Beyond Five Senses

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How do marine animals sense the world around them? Are their senses of sight, smell and touch different from land animals? Marine animals have many senses, and some even have senses beyond what us humans use in our daily lives. Land animals developed their senses in a world filled with air while marine and aquatic animals have evolved in water. But is water entirely different from air? While both are fluid, water is different from air on a molecular level. Water molecules are closer together than air molecules, making water more dense than air and ultimately meaning that marine animals sense their environment in a different way to land animals, humans included. Sounds, light, and other stimuli move through water differently than air, so marine senses have become in tune with the watery world.

All marine animals use numerous senses to move through their lives in the ocean. Similar to land animals, they rely on several senses and inputs of information at once to interpret the ocean around them. Where an animal lives most of its life and if it travels into darker depths will influence which senses it relies on most. Even seemingly simple marine animals have complex sensory systems that allow them to understand what goes on around them, detect predators, find food, and reproduce successfully.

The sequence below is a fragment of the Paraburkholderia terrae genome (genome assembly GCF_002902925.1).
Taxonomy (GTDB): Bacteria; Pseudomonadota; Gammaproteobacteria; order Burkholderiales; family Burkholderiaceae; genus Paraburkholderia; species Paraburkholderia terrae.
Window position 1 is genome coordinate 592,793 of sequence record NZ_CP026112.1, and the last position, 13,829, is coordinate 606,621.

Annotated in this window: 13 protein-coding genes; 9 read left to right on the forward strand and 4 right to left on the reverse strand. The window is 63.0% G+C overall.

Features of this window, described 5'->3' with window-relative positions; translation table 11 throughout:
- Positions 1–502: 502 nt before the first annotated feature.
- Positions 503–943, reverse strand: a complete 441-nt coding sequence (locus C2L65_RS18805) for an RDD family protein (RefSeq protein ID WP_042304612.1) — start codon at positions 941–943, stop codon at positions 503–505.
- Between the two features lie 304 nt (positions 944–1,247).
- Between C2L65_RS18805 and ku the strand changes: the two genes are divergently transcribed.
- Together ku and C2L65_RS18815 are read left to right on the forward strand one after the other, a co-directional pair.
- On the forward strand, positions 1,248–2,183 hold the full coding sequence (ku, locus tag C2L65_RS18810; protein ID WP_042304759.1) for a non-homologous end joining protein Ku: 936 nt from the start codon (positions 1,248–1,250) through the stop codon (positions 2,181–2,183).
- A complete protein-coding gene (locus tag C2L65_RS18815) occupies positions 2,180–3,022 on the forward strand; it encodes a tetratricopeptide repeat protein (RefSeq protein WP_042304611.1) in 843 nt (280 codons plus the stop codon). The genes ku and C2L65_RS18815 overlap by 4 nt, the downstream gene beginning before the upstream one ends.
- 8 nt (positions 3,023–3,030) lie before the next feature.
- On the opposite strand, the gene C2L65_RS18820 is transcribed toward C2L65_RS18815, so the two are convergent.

Sight

In the world of fish, many have good eyesight and can even see colour, but they depend heavily on other senses such as touch to survive as they can typically only see short distances ahead. In deeper water, fish that dwell in near complete darkness have developed unique traits to allow them to see as best they can such as massive eyes that can absorb the slightest light and creating their own light through bioluminescence. 

Most invertebrates in the ocean lack complex eyes seen in fish or mammals, but that doesn’t mean that there aren’t some sneaky “eyes” in unlikely places. Sea stars, corals, and scallops are just a few examples of animals we may not realize have the sense of sight, but their “eyes” aren’t like ours. Instead, certain areas of the body contain photoreceptors that detect when light changes due to shadows of predators or changing daylight so the animal can respond accordingly. Photoreceptors on a sea star are found on the tips of the arms while scallops have dozens of small “eyes” spaced out along the outer rim of their bodies, along their shell.

Thinking bigger, marine mammals such as whales and seals also have great vision and can see clearly for many metres, even in changing light. But even the best eyes need to partner up with other senses to accurately interpret the underwater environment. While light, needed for good vision, moves slower in water sound waves can move more quickly, making hearing an hugely important part of survival underwater for many animals.

Sound